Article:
Stone cladding on the exterior of a house? YUK! How awful, vulgar and tacky, but back in the 1980’s, many people went for that look. Here’s how to get rid of it
This article was written by the author of NPA (me!) and was published in Ideal Homes Magazine in the “ask an expert section” a few years ago.
Reproduced here in full, with additional comments.
If you don’t yet know what stone cladding is, the photo above, taken on the set of ITV’s Coronation Street (or “Corrie” as fans call it), shows how misguided people were when they went and had stone cladding on the front of their home.
In most cases, stone cladding looks out of place and not in keeping with most homes, espcially when it is implemented on a terraced house like the one above.
In rare cases it can look OK, but many home owners are either put off buying someone with cladding, or if they own the property already, they despair about how to get rid of it.
What is stone cladding and why should I be concerned about it?
For people who don’t know, a definition in archinet, a great architecture directory, suggests that:
Stone cladding can be used internally and externally. Internally, stone cladding tiles can be directly fixed to internal walls with adhesive.
Externally, stone cladding is normally attached with stainless steel fixings; there are also proprietary stone cladding rainscreen systems, which typically attach stone cladding panels to extruded aluminium mullions fixed to the main structure.
With stone cladding rainscreen systems, any moisture penetrating the front seal is drained and expelled through weep holes in the stone cladding.
Another form of stone cladding takes the form of a thin layer of natural stone bonded to the exterior of a concrete panel; this produces the effect of stone cladding while economizing on material.
This form of stone cladding is called Decopierre and originated in France
The materials used for stone cladding can include marble, granite, sandstone, limestone and slate.
So if your house has stone cladding on the exterior, what can be done about it?
This is the article I wrote for Ideal Homes Magazine.
Copyright exists with Ideal homes magazine, IPC media and G Bell, of NPA.
Q. “Please can you tell me the most effective way to remove stone cladding from the front of our house?”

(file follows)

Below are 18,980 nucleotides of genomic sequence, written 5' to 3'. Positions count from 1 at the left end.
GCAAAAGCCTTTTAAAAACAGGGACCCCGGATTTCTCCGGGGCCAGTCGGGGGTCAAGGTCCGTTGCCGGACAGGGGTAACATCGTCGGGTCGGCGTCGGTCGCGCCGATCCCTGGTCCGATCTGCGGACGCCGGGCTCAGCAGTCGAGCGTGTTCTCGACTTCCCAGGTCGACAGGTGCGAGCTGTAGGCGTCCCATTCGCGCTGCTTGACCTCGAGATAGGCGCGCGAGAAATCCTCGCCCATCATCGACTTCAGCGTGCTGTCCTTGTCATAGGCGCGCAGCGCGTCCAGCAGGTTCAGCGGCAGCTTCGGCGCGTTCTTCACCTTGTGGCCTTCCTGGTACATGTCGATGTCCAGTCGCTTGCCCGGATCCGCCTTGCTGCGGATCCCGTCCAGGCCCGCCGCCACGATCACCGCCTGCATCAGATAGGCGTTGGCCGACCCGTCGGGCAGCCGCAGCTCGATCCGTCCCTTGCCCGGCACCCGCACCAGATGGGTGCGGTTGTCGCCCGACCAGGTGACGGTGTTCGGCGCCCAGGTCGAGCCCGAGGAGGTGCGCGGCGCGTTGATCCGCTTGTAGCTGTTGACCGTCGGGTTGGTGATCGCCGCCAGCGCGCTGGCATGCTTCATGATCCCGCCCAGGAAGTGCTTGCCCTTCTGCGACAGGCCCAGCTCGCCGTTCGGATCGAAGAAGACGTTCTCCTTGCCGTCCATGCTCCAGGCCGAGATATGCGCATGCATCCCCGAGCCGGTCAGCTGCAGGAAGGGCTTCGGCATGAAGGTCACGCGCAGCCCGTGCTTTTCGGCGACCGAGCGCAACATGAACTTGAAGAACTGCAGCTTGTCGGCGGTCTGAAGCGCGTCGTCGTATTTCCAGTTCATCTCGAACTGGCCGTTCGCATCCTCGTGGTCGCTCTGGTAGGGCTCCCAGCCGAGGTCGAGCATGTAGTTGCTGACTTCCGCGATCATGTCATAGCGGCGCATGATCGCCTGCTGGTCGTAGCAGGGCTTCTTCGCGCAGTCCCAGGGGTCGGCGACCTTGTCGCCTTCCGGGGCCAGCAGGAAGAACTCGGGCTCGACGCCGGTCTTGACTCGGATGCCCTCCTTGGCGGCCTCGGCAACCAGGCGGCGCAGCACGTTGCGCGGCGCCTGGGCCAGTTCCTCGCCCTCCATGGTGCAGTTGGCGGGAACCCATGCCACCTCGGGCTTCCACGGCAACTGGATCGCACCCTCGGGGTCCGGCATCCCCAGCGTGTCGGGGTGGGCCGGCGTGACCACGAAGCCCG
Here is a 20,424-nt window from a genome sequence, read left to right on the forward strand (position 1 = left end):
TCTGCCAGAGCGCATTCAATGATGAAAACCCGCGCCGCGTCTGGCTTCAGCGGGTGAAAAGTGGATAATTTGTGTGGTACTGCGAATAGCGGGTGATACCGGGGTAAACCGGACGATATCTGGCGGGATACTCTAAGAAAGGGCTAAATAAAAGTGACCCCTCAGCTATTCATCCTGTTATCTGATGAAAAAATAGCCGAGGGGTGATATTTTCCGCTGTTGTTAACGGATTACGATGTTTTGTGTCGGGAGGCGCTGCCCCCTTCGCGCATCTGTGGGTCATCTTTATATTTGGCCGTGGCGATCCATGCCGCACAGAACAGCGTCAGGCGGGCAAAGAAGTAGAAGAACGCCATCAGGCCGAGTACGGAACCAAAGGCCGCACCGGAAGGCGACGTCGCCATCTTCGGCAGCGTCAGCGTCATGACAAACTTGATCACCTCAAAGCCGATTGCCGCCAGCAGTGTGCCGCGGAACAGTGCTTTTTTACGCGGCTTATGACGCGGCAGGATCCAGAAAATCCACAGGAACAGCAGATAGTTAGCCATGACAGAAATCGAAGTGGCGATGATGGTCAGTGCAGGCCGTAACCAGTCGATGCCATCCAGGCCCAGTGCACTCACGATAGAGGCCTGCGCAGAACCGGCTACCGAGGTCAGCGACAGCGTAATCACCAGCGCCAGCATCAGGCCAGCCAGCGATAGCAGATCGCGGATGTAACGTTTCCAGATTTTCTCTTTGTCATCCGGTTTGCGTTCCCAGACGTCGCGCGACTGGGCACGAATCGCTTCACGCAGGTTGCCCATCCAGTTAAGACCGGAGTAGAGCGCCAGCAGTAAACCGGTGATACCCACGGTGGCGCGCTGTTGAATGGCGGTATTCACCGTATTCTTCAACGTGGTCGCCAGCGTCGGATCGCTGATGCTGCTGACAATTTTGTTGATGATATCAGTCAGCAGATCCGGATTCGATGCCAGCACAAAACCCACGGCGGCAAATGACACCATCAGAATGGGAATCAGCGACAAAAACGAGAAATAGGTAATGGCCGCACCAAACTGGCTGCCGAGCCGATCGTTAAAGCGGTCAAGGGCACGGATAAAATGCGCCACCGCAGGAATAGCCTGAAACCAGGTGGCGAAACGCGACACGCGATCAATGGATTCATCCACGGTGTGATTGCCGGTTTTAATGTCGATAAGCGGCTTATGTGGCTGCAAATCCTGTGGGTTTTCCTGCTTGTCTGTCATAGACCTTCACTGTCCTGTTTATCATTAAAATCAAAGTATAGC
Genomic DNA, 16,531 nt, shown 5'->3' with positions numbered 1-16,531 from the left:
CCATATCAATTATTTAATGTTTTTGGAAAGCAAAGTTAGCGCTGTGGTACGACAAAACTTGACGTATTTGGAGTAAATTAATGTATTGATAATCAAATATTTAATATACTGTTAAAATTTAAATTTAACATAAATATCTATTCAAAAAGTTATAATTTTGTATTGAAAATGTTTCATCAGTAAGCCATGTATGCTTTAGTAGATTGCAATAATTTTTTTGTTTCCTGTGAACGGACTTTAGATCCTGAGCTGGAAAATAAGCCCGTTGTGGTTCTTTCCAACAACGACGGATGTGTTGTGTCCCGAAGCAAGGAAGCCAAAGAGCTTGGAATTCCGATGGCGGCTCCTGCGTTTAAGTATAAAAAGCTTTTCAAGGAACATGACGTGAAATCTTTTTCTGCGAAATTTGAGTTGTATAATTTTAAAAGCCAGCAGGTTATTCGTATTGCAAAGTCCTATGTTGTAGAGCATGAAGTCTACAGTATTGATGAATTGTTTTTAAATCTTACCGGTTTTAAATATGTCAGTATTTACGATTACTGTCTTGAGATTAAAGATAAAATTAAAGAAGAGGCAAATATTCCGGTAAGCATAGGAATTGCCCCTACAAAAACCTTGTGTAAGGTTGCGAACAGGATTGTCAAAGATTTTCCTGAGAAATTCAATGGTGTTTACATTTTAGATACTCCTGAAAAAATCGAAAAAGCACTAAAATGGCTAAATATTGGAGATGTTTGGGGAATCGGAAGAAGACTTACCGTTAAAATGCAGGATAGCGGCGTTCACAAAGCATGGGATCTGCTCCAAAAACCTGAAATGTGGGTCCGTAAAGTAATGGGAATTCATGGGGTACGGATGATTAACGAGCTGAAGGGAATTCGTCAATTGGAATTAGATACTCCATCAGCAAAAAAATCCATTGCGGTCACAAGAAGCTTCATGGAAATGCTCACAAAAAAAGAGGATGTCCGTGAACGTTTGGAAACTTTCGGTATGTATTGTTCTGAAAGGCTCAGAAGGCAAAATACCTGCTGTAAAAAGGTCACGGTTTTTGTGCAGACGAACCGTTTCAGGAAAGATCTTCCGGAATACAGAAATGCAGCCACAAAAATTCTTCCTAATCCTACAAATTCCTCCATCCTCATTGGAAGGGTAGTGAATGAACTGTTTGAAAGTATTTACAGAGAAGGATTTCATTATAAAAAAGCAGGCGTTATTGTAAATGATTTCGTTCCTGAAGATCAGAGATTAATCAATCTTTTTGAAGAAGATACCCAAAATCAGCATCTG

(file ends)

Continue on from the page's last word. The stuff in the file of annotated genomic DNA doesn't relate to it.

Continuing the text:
From Mr. **********, Sutton Coldfield, UK.
A. Stone cladding can cause problems by trapping moisture, but removing it is a difficult job and best left to professionals.
They will probably erect scaffolding and may even board up windows, then – starting from the top – will smash off a piece of cladding with a hammer.
Then they will chisel under the remaining pieces, taking them off one by one.
The brick beneath will invariably suffer and removing stone cladding can take the original mortar joints and even the faces of the bricks or blocks off.
You may also discover the cladding was applied to conceal or hide more serious problems such as major cracks and subsidence.
The surface left after stone cladding removal may need a lot of work to get it up to scratch, maybe even sandblasting or shot blasting, and in more serious cases, the home owner may also have to get the exterior re rendered and then painted.
Here’s what I said in Ideal Homes Magazine…
“It’s unlikely you can restore the wall to it’s original state” says Guy Alexander Bell of NEVER PAINT AGAIN uk, specialists in, amongst other things, stone cladding removal, “so it’s best to put up another surface onto the wall that is in keeping with the character of the house”
As a rule of thumb, removing stone cladding can be a costly and expensive business and frustrating too, that you are having to undo what was essentially a fad or fashion in the 1980s.
Stone cladding is still used today in many different forms, but mainly as a feature, such as a window head or quoins (the corner stones on house edges), but rarely do people hear of a house being covered in stone cladding like they used to be, people have more taste nowadays!
Another issue is quite a paradox. If the original cladding was installed by cowboy builders, it is far more likely to be easier to remove than if it was applied to the exterior walls of the house by professionals!
Also what does one do with the leftover rubble after the STONE CLADDING is removed?
Rather than take it to the landfill site, or pay for someone to remove it, some stone cladding pieces could be put to better use as decorative walling or edging in your yard or garden!
There are many ways that you can save both the environment and your wallet by using your head!
I hope you enjoyed this article.
If you would like to be featured on my site, you can either ask me a question FREE, or if you are a budding author, you can submit your article to us for inclusion on this website. It must be related to home repair, remodeling, home improvements etc, so email us at firstname.lastname@example.org (cut and paste this link into your email client).
We can help remove your stone cladding and replace with a brand new wall finish.
Remember, you can’t just have stone cladding removed and then that is it.
There will almost certainly be damage to the wall beneath, meaning that unless you are happy for your home exterior to look even worse than before, you must then consider what should be put back on, in most cases, render and/or a weatherproof paint finish.
“If your home has been previously “ruined” with stone cladding, then CLICK HERE AND contact us today for a quote to remove the cladding and replace the exterior wall surface with something better!“
(Picture of coronation street TV set in Manchester sourced from the public domain. Coronation street is a trade mark of Granada TV.)